Air ambulance pilot: Not for everyone

Air ambulance pilot: Not for everyone

Passion, dedication and the right attitude. With those three words, Rogelio Muñoz starts talking about his 42 years of experience as a pilot, of which 22 years as an air ambulance pilot with AirLink. Since he was a child, ‘Capi Roger’ was fascinated by the airplanes that flew over his hometown. That was the moment he knew that he wanted to be a pilot. In his adult life, he quickly found his way to the airport and to AirLink. Rogelio has flown for airlines and corporations, but his heart lies in flying air ambulances. He mentions that it’s a job that requires lots of passion and dedication, but at the same time, that it implies making sacrifices. An air ambulance pilot needs to be prepared and available 24/7, which sometimes means not attending personal or family activities. “It is not for everyone”, continuous Capi Roger.

What is the difference between an executive flight and an air ambulance?

“Flying executives or cargo is quite different than being a pilot onboard of an air ambulance. The goal is to take the patient as safe as possible to a better medical facility. As a team, we are all adding something to these important missions, that not only involve the medical part but also comfort and mental wellbeing of the patient and family members. We also transport many children and when possible and appropriate, I always try to cheer them up or make them feel comfortable.”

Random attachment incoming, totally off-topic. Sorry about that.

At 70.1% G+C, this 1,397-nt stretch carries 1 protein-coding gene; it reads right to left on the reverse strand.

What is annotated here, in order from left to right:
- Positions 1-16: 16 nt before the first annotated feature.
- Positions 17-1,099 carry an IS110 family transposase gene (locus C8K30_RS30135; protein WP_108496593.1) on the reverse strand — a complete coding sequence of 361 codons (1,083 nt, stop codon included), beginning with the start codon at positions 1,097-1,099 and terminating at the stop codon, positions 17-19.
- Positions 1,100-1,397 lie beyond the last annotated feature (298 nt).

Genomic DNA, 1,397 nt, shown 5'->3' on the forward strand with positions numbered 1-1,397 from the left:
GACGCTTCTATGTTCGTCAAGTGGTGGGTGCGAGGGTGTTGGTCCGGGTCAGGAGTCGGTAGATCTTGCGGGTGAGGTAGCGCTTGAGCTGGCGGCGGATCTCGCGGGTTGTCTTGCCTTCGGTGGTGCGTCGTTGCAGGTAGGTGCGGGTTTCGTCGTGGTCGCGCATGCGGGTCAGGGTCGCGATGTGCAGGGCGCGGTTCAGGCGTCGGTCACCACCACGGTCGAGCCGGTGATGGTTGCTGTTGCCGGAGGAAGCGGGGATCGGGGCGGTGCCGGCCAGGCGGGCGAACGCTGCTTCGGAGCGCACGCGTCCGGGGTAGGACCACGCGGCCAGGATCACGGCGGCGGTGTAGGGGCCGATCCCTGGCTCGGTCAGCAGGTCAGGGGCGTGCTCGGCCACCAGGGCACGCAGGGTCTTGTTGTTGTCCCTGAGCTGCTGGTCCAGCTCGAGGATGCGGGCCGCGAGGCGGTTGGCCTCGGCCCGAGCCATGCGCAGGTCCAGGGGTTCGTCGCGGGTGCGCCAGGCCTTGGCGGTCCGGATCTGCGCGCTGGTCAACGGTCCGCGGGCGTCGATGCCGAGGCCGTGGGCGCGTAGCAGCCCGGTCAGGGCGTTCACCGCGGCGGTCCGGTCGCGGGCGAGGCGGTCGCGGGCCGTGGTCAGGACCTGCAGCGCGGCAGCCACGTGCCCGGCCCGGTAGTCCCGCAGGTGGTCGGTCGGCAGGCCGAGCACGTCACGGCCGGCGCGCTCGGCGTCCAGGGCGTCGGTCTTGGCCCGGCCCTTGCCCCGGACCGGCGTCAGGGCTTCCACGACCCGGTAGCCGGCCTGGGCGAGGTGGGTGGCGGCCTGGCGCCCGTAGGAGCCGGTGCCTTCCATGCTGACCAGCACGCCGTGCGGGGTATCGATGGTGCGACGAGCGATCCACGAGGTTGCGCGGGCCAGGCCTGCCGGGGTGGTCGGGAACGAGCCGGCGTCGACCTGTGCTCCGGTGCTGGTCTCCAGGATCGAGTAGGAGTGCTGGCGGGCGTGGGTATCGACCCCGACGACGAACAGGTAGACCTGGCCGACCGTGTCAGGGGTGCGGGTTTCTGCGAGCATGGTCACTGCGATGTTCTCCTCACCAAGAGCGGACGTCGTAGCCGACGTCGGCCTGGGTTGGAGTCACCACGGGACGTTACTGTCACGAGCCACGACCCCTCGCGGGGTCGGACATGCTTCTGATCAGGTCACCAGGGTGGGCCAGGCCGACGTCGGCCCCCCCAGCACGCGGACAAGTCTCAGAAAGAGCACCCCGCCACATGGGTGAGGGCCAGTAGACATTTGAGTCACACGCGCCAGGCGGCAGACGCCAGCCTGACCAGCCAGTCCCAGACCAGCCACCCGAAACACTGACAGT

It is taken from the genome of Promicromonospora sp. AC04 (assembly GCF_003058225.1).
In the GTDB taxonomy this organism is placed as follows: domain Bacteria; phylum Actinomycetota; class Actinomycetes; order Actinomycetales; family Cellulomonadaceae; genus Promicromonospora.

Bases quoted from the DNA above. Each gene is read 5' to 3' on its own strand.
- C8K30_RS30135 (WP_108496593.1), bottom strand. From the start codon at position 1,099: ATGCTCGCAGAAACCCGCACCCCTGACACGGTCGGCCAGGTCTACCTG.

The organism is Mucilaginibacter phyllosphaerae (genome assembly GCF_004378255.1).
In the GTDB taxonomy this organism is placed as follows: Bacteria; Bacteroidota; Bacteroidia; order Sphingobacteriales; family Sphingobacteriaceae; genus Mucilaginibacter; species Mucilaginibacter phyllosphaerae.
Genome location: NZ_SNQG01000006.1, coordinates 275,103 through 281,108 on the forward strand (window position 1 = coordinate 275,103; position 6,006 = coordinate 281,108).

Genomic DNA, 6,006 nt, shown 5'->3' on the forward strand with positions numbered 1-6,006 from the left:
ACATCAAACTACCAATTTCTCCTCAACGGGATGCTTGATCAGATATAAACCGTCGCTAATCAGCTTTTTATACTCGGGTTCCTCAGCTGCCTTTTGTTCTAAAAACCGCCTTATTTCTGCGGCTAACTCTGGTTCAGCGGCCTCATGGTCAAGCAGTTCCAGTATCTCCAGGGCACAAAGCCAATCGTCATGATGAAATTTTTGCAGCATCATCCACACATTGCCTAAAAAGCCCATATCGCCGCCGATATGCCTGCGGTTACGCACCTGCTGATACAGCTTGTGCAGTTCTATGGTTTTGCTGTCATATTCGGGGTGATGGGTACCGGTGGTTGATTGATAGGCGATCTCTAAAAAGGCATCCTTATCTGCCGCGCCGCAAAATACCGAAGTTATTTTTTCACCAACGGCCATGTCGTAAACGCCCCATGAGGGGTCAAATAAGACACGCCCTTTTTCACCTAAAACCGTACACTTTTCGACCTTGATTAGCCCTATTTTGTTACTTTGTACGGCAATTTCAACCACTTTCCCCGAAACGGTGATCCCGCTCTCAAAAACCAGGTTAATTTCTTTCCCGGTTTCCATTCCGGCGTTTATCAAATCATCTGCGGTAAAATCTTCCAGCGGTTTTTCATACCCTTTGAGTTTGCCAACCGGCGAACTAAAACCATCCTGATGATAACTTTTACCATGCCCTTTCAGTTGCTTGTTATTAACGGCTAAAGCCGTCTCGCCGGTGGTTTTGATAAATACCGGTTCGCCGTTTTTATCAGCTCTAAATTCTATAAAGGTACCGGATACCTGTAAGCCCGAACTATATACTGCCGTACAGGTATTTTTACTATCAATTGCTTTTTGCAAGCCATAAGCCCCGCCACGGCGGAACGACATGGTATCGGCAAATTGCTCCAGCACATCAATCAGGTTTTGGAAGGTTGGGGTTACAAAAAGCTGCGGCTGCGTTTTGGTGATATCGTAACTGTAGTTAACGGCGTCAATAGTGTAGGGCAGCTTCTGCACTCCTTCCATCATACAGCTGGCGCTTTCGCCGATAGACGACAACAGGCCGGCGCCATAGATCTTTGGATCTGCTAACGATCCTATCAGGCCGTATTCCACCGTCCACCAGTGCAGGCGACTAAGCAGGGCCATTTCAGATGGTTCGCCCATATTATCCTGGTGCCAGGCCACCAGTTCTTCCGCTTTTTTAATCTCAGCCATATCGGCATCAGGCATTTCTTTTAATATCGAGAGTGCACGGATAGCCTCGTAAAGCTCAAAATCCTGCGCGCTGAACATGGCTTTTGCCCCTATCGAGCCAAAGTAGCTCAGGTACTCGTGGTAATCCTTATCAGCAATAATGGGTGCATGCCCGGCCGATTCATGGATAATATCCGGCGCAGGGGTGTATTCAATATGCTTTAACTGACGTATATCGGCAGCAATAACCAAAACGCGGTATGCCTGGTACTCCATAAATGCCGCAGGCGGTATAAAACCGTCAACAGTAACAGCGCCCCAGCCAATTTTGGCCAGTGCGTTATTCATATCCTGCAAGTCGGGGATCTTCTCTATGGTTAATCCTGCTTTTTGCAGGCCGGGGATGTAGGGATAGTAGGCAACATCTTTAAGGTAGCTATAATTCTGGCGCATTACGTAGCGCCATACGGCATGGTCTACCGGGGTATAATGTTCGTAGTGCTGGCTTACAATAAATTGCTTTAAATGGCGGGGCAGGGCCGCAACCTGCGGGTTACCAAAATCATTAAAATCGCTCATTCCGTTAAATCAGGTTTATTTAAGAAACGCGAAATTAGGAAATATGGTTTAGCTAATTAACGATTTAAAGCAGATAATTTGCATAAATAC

What do you need to become an air ambulance pilot?

“Apart from the regular education and training to become a pilot, there is not really any official and regulated programs in Mexico to become an air ambulance pilot. There is simply no specific course or career which is too bad as very specific skills and knowledge are required. This is why years ago I established a training program myself and every new pilot at AirLink, first has to take the training and prepare themselves to become a proper ambulance pilot.”

 

“Apart from the operational knowledge, I think the most important thing is to have the right attitude along with empathy, passion and dedication. There will be days that when the Christmas dinner starts, an emergency arises. I haven’t celebrated my birthday with my family for the last 20 years and you have to be OK with that. At the end of the day, it’s all worth it when seeing patients more calmly, sometimes even a smile and a hug after the mission. I simply love my job!”